The film formation of the insulating film 16 is preferably performed by a chemical vapor deposition (CVD) method, a sputtering method, a vapor deposition method, a slit coater method, a spin coater method, or a spray method using at least one selected from the group consisting of an oxide, a nitride, a carbide, a fluoride, an epoxy resin, a polyimide resin, an ethylene resin, a phenolic resin, a PPT resin, an ABS resin, a nylon resin, and a PBT resin, and these film formation methods should be appropriately selected according to the material of the adopted insulating film 16. The conditions of the film formation methods are not particularly limited, and known conditions may be adopted as they are, or known conditions may be appropriately adjusted according to the material of the insulating film 16.

Method for Using Laminated Sheet

The redistribution layer 20 can be manufactured using the laminated sheet 10 of the present invention. The first electrically conductive film 14, the insulating film 16, and the second electrically conductive film 18 function as a capacitor, and thus the electrical inspection of the manufactured redistribution layer 20 can be efficiently performed. A preferred method for using the laminated sheet 10 according to the present invention will be described below. This method for using the laminated sheet 10 includes (1) a redistribution layer formation step and (2) a redistribution layer electrical inspection step.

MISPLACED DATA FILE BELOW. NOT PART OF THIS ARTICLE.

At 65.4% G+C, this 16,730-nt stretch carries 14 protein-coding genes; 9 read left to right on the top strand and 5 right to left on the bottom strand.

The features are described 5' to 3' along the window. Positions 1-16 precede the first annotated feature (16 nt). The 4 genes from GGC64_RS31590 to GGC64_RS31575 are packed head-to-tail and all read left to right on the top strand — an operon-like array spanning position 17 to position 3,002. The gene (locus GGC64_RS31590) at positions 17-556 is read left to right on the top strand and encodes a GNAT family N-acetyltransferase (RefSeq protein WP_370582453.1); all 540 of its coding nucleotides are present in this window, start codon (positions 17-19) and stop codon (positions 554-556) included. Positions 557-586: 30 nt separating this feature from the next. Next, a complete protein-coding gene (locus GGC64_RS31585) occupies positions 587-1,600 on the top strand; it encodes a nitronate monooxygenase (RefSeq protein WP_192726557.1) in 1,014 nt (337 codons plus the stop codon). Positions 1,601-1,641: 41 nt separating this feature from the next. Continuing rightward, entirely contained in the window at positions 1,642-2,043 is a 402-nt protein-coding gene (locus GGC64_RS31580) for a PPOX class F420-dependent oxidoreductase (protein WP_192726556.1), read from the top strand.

(1) Redistribution Layer Formation Step

The redistribution layer 20 is formed using the laminated sheet 10 of the present invention. The formation of the redistribution layer 20 can be performed by processing the second electrically conductive film 18. In this case, the second electrically conductive film 18 is included in part of the redistribution layer 20. Alternatively, a redistribution layer 20′ may be formed on the second electrically conductive film 18 without the second electrically conductive film 18 itself being subjected to processing. In this respect, the redistribution layer 20′ can be formed, for example, by laminating a further metal layer (for example, copper layer) on the second electrically conductive film 18 and processing the metal layer. In this case, the second electrically conductive film 18 itself does not constitute the redistribution layer 20′, and therefore the second electrically conductive film 18 is preferably removed by flash etching or the like after the carrier with the release function 12 is released.